With The Source (Witching Savannah Book 2) in the final stages of copy editing, and The Void (Witching Savannah Book 3) in the hands of my (first) editor, I am turning back to Shivaree, the novella I began late last summer.
Shivaree is my take on the vampire tale. I know, I know.The world is awash in stories about vampires.
What makes Shivaree unique is that this dark Gothic dream unfolds in a time (the early 1950s) and place (the fictional town of Conroy, Georgia) where supernatural evil is more than given a run for its money by the evil engendered by racism and other forms of bigotry. In fact, one of the challenges in writing Shivaree has been making my vampire more frightening than my human monsters. Although evil, through and through, in many ways Shivaree's vampire remains a more empathetic character than many of Conroy's other residents. The blurb follows:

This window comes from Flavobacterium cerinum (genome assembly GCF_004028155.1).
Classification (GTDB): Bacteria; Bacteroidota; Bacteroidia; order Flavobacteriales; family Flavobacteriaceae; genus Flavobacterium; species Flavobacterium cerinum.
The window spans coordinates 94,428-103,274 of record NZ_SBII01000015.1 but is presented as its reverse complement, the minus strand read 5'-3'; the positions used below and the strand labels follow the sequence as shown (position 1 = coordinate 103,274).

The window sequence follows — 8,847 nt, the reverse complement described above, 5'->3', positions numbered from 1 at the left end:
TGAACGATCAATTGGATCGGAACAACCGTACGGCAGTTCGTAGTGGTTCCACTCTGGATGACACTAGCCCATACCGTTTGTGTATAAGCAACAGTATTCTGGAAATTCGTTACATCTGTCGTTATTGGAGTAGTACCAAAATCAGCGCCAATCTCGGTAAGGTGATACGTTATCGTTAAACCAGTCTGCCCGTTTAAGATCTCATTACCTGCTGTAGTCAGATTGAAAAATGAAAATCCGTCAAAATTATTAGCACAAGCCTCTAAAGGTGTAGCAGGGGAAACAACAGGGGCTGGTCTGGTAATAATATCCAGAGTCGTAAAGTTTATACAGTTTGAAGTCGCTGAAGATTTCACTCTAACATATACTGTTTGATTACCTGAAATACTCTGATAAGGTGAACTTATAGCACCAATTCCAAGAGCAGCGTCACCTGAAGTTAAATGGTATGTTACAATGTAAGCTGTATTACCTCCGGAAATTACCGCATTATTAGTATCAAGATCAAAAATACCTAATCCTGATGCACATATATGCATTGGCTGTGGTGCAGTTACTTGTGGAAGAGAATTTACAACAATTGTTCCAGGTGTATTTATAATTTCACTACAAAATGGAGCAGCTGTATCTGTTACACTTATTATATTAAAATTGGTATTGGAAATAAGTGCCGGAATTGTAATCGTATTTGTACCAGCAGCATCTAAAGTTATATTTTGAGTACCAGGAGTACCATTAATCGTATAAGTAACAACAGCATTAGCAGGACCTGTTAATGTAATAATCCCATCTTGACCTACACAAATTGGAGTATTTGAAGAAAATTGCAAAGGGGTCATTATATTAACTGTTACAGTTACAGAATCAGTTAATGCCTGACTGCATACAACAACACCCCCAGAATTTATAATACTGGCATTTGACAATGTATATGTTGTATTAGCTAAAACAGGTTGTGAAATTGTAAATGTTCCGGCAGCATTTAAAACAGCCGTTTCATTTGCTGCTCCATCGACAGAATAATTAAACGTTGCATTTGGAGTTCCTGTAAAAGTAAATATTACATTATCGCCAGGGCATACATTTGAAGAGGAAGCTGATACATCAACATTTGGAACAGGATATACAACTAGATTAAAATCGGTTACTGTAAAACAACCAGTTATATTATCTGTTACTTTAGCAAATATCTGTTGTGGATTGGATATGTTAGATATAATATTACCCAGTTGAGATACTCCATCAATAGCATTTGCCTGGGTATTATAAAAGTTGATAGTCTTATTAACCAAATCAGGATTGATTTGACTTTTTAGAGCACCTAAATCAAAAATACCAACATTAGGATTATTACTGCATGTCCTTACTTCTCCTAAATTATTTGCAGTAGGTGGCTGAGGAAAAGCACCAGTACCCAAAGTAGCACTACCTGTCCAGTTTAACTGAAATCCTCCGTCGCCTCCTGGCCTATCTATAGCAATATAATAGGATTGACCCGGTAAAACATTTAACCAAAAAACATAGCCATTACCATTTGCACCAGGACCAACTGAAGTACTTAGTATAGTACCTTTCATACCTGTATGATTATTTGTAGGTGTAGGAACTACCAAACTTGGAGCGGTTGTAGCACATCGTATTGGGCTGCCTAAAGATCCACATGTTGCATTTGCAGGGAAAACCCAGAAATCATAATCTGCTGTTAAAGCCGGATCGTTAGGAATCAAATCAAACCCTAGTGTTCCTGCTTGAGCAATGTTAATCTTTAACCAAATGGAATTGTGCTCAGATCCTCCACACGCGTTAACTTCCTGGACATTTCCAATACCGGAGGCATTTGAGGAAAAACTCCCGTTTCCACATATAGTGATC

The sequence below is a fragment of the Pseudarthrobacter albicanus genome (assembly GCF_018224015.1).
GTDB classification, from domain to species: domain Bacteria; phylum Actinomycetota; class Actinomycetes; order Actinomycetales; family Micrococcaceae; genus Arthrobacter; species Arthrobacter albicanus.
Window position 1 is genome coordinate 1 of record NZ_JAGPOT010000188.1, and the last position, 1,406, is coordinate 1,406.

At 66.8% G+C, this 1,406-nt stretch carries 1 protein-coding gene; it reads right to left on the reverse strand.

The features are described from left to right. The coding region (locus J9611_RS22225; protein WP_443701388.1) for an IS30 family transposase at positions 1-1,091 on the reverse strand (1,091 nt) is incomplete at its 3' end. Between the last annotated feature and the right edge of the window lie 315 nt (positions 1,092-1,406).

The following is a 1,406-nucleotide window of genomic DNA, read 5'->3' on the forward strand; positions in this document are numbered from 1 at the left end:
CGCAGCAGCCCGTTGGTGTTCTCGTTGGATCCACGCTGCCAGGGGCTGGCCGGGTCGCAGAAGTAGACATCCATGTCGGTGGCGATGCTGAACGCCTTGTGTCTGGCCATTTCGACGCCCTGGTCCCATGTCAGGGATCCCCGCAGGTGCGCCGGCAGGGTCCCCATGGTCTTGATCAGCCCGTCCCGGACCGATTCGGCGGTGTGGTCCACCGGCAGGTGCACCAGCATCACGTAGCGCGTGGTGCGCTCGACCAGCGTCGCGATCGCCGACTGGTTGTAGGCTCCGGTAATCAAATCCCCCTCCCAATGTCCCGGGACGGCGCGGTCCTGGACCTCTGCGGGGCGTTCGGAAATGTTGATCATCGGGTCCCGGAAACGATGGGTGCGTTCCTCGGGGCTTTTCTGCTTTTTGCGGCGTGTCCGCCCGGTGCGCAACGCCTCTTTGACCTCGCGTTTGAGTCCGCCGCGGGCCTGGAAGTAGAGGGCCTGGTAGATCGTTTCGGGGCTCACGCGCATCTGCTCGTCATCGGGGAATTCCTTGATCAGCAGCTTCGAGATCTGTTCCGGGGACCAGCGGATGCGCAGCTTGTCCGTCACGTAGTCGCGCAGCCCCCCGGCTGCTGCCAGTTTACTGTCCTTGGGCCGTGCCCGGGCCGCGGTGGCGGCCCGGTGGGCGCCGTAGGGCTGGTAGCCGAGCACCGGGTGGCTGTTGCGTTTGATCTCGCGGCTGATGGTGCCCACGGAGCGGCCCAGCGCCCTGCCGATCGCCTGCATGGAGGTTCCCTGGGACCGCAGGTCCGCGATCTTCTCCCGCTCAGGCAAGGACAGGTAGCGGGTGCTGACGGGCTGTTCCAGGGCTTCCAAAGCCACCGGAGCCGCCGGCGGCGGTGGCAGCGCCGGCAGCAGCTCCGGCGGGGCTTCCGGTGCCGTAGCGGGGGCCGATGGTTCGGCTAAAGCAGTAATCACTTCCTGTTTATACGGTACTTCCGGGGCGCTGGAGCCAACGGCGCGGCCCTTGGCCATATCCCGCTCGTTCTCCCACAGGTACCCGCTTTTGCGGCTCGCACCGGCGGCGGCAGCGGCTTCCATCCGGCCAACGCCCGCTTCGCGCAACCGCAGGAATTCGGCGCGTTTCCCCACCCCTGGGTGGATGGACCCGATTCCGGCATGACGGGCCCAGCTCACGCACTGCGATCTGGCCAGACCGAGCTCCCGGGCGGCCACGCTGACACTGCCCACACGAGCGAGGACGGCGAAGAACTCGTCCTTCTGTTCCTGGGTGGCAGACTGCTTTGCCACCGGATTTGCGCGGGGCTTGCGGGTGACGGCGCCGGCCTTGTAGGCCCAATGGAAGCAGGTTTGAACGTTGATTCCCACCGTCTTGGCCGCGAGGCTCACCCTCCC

At the close of the Korean War, sturdy army nurse Corinne Ford turns her back on a troubled past to travel to rural Georgia and marry her battlefield sweetheart. Corinne soon learns she was not the first woman in her fiancé's life. The once exquisite Ruby, failed actress and dabbler in dark magic, had been brought back from Hollywood to her father's house, sick, broken, changed. Her death cleared the way for many who had wished that she had never returned. Soon, Corinne is confronted with evidence that her fiancé's first love is neither forgotten nor truly gone. Backlit by the Klan's burning crosses and scored by the cacophony of shivaree, the traditional wedding night abduction of the groom, SHIVAREE (A Novella) looks into a world where the monsters of folklore confront the monsters of history. SHIVAREE (A NOVELLA) is a work of Southern Gothic Horror running approximately 30K words.